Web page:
Tuesday, December 16, 2008
John Patrick Stanley's "Doubt": riveting Catholic drama, but like a stage play
Once again, we put together two veteran stars and let them fight it out in a new independent film "Doubt", from John Patrick Stanley (direction his own adaptation of his own play), distributed by Miramax (which has expanded its NYC trademark with a little air tour). Philip Seymour Hoffman is the marginal priest, and Meryl Streep is the schoolmaster, head nun and principal who suspects him of inappropriate behavior with the Catholic school’s one African American boy. The movie looks stagey, with a lot of long dialogues and one-on-one debates, but upper New York City in the oncoming winter in late 1964 is effectively recreated in a film that looks a bit minimalist.
Very early, Hoffman’s character (Father Brendan Flynn) gives a sermon indicating that doubt can be essential to faith, and at the end Streep’s Sister Aloysius Beauvier confesses tearfully of her own doubt, Mother Theresa style. I can remember MCC communions where the celebrant says something like “I’m a believer, not a doubter.” The word appears to derive from French, but I don’t know where the unnecessary ‘b’ comes from.
As to the “evidence,” it is ambiguous enough for really reasonable “doubt”. True, Flynn gives the boy a magnet driven ballerina (rather a physics lesson in angular momentum) early. Then there is the story that the boy drank wine and was removed as an altar boy. Did Flynn give it to him? Then there were the phone calls by Beauvier to other parishes where Flynn had worked. Is this an early example of how the Roman Catholic scandal got started? Even at the end, Flynn is kicked upstairs and “promoted.” Is this “passing the trash” or a coverup?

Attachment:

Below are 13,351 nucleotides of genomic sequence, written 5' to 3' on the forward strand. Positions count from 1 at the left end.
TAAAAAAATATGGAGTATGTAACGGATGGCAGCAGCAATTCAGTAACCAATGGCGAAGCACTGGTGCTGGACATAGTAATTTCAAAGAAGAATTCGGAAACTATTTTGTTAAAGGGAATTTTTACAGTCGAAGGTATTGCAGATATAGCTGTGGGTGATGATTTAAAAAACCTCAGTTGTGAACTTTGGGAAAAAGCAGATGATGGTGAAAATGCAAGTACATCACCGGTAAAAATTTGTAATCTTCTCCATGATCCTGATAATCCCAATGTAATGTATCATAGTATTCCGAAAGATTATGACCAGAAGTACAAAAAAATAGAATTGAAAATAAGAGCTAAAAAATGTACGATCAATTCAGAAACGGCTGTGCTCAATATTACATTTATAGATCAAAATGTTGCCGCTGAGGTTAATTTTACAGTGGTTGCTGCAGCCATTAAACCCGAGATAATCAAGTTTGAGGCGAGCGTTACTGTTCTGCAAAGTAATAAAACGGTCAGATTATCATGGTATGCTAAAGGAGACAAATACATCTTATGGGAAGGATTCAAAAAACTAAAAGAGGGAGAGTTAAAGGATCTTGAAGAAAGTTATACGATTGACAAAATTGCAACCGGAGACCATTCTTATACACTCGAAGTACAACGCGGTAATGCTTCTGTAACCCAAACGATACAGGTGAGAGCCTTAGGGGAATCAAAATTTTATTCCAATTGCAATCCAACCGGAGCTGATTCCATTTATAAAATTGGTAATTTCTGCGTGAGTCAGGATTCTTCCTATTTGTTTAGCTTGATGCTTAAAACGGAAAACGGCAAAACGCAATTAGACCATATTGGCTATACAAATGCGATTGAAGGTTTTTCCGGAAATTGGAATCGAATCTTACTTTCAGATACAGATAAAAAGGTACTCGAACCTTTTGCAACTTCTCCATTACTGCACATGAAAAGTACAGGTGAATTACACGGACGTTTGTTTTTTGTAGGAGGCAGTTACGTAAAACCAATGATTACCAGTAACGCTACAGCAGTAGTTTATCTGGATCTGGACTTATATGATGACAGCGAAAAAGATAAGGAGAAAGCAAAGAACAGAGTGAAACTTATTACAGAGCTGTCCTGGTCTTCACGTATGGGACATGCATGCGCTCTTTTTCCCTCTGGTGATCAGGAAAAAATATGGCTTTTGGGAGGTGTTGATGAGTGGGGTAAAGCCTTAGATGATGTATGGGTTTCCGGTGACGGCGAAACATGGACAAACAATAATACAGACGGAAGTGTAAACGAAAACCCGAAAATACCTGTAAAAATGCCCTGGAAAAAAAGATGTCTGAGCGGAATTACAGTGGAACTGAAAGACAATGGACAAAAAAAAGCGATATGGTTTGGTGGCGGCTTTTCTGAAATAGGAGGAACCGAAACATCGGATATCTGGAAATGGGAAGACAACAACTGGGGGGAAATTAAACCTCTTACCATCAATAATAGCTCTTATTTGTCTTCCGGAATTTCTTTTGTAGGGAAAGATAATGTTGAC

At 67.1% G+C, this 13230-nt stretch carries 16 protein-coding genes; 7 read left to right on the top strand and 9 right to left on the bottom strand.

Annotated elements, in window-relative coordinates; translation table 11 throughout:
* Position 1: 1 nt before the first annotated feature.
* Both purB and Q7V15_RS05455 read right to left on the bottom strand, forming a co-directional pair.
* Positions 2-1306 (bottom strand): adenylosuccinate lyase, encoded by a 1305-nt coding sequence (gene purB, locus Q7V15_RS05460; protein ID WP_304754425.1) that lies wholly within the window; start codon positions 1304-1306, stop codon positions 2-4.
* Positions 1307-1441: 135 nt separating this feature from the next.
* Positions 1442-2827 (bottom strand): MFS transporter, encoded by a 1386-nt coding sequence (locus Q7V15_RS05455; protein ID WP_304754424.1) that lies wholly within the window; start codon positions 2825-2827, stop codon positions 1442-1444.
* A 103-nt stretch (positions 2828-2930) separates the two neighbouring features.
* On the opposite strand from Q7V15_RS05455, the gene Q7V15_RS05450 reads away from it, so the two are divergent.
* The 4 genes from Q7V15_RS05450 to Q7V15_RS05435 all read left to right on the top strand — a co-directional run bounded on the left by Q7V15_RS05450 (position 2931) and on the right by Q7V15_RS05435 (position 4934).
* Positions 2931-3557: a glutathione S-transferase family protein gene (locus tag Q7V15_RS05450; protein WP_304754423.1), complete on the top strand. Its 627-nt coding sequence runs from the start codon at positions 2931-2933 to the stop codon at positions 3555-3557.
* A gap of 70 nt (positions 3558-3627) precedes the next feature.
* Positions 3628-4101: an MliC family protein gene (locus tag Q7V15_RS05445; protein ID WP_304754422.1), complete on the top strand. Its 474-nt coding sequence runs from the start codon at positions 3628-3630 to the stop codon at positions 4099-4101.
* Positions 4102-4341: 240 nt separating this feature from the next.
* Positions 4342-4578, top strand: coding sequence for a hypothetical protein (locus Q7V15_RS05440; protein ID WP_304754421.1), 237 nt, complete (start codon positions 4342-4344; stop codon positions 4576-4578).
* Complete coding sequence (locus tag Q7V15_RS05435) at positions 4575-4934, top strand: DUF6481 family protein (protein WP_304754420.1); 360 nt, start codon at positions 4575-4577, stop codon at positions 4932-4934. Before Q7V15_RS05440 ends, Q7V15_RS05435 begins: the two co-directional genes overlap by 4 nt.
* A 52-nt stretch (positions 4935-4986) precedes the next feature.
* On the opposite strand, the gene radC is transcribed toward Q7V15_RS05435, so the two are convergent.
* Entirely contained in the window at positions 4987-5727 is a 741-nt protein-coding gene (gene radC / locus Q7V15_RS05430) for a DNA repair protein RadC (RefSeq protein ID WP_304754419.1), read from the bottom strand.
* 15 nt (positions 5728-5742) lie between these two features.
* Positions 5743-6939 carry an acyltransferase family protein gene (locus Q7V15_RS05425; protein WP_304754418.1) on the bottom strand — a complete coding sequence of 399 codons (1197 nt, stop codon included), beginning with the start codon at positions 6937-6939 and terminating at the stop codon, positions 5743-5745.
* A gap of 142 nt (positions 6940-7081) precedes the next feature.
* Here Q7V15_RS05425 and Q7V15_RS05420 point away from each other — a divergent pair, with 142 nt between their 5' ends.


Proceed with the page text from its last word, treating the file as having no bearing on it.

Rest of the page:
Most interesting is the conversation (in an outside walk) with the mother (Viola Davis) who, with a surprisingly cool diction, gradually reveals that the boy was placed in Catholic school (as the only “negro” in the language of the LBJ, pre-Civil Rights days) because the boy had been taunted in public school and hated by his father for his “pre-homosexual” (to use the words of Peter Wyden’s notorious 1968 book “Growing Up Straight”).
The film effectively conveys the "atmosphere" of the Church among those who take the vows of poverty; it seems clear that the austere institutions are set up to give the "non marrying kind" a leadership role in Catholic society without disrupting the sexual and social norms of "the normal majority." I say austere, but the priests and nuns eat well. Classroom discipline is also shown well, and is quite pro-active. Amy Adams plays the eight grade teacher (and youthful confidant of both "combatants") well.
I once had a conversation with a principal when I was subbing about a serious incident (regarding my own website) that, though brief, had somewhat the tenor of this film. I could create the scene word for word, and with Meryl Streep playing the principal, it would blow the audiences away.
Viewers may want to check out the documentary “Deliver us from Evil” (2006, directed by Amy Berg) about the scandal surrounding California priest Father Oliver O’Grady.
Update: Dec. 27
Through Facebook, I found another screenwriter's blog with a notation about "Doubt". The link is here.